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Lee County School Board discuss arming staff members

Posted at 8:36 PM, Oct 18, 2021
and last updated 2021-10-18 20:38:59-04

FORT MYERS, Fla. — The School Board of Lee County decided whether they should arm certain staff members as part of the Guardian Program.

The program allows armed personnel on school grounds to protect the school in case of a school shooter. It would be a school employee or an external hire.

Each guardian must have 144 hours of training, but many felt they would only feel comfortable with guardians with a past in law enforcement or the military.

"The more is not always; the better depends on who you are talking about. I don't mean any offense, but as law enforcement, if I am going to be in the school those who are working with me to stop the active assailant I want them just as trained as I am," David Newlan, the Executive Director Safety & Security and Emergency Management, said.

The Guardian Program was established in 2018 after Coach Aaron Feis. Coach Aaron was a coach at Marjory Stoneman Douglas High School when he was shot by a school shooter. After that day, the Marjory Stoneman Douglas Public Safety Commission created guardians in schools to help respond quickly to an assailant.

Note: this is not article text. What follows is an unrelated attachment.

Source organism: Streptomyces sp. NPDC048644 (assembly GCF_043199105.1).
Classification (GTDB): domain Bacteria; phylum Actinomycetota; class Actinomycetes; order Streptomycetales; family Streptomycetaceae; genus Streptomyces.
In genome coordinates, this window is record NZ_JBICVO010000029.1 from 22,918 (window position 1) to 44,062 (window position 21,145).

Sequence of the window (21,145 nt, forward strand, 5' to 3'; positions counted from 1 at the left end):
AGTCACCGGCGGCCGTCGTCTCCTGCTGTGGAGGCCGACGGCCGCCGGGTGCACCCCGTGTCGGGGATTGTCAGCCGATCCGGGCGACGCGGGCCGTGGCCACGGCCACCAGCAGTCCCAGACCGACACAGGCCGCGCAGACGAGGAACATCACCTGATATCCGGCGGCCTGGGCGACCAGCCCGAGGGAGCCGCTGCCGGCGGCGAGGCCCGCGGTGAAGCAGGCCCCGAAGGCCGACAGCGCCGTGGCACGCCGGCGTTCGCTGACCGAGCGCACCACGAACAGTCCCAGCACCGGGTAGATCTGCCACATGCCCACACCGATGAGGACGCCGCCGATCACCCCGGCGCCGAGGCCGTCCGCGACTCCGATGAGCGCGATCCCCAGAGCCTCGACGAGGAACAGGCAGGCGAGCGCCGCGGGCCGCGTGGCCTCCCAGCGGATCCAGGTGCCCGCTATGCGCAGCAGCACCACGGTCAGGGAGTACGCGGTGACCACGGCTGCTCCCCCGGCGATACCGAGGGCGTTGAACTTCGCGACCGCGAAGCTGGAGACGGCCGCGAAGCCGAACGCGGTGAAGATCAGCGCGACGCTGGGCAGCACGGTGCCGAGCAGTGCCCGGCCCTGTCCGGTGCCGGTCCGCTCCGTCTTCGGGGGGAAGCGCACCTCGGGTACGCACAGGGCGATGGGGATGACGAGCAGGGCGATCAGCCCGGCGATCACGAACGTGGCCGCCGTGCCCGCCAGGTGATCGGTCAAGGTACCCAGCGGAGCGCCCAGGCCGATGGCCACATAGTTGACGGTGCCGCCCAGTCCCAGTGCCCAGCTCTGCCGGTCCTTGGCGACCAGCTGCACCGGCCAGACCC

Although the guardians could respond, there are limitations to their duties.

"They can't take police reports. They can't affect an arrest. They have to be very careful being involved in certain things because, technically, they are citizens. They are just able to carry a gun to stop the active assailant," Newlan said.

After the recent school threats within Lee County, the conversation
was needed.

Many outside the boardroom walls think arming teachers would be the best solution, but this program would not allow teachers to be armed.

"To use an employee, it wouldn't be anyone teaching students," Newlan said.

One of the downfalls of the program is the price tag. The funding only covers less than 50 percent of the cost.

The School District of Lee County would have to cough up money to cover the program's cost.

Some board members feel their safe-school officers are enough.

"Law enforcement has that access to our school and they know where everything is. I think we can locate an invader, an assailant or a student who is not where they should be at this time," Mary Fischer said. "I feel comfortable with our current situation."

The current situation is local law enforcement agencies having a presence in the schools.